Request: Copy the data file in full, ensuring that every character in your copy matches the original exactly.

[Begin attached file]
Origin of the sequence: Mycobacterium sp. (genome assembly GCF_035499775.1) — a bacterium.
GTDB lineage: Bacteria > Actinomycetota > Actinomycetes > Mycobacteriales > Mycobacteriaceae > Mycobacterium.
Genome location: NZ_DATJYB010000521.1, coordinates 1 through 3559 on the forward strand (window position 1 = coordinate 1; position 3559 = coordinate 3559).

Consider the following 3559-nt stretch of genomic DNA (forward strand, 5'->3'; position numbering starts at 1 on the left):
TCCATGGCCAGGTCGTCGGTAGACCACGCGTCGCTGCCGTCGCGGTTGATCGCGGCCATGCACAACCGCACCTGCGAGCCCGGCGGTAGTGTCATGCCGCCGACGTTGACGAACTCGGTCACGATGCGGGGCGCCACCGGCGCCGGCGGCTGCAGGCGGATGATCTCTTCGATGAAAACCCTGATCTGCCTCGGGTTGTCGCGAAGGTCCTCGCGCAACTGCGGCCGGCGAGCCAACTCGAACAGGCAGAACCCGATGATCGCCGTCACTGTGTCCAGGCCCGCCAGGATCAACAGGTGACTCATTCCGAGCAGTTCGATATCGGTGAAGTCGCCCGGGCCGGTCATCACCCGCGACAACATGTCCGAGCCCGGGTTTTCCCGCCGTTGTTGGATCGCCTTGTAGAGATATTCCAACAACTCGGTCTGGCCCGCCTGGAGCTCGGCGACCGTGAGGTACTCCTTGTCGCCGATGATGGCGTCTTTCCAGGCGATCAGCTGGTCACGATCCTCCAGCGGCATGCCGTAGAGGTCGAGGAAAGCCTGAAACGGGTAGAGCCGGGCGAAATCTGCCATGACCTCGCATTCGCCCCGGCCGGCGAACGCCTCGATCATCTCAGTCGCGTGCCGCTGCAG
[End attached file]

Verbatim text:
Origin of the sequence: Mycobacterium sp. (genome assembly GCF_035499775.1) — a bacterium.
GTDB lineage: Bacteria > Actinomycetota > Actinomycetes > Mycobacteriales > Mycobacteriaceae > Mycobacterium.
Genome location: NZ_DATJYB010000521.1, coordinates 1 through 3559 on the forward strand (window position 1 = coordinate 1; position 3559 = coordinate 3559).

Consider the following 3559-nt stretch of genomic DNA (forward strand, 5'->3'; position numbering starts at 1 on the left):
TCCATGGCCAGGTCGTCGGTAGACCACGCGTCGCTGCCGTCGCGGTTGATCGCGGCCATGCACAACCGCACCTGCGAGCCCGGCGGTAGTGTCATGCCGCCGACGTTGACGAACTCGGTCACGATGCGGGGCGCCACCGGCGCCGGCGGCTGCAGGCGGATGATCTCTTCGATGAAAACCCTGATCTGCCTCGGGTTGTCGCGAAGGTCCTCGCGCAACTGCGGCCGGCGAGCCAACTCGAACAGGCAGAACCCGATGATCGCCGTCACTGTGTCCAGGCCCGCCAGGATCAACAGGTGACTCATTCCGAGCAGTTCGATATCGGTGAAGTCGCCCGGGCCGGTCATCACCCGCGACAACATGTCCGAGCCCGGGTTTTCCCGCCGTTGTTGGATCGCCTTGTAGAGATATTCCAACAACTCGGTCTGGCCCGCCTGGAGCTCGGCGACCGTGAGGTACTCCTTGTCGCCGATGATGGCGTCTTTCCAGGCGATCAGCTGGTCACGATCCTCCAGCGGCATGCCGTAGAGGTCGAGGAAAGCCTGAAACGGGTAGAGCCGGGCGAAATCTGCCATGACCTCGCATTCGCCCCGGCCGGCGAACGCCTCGATCATCTCAGTCGCGTGCCGCTGCAG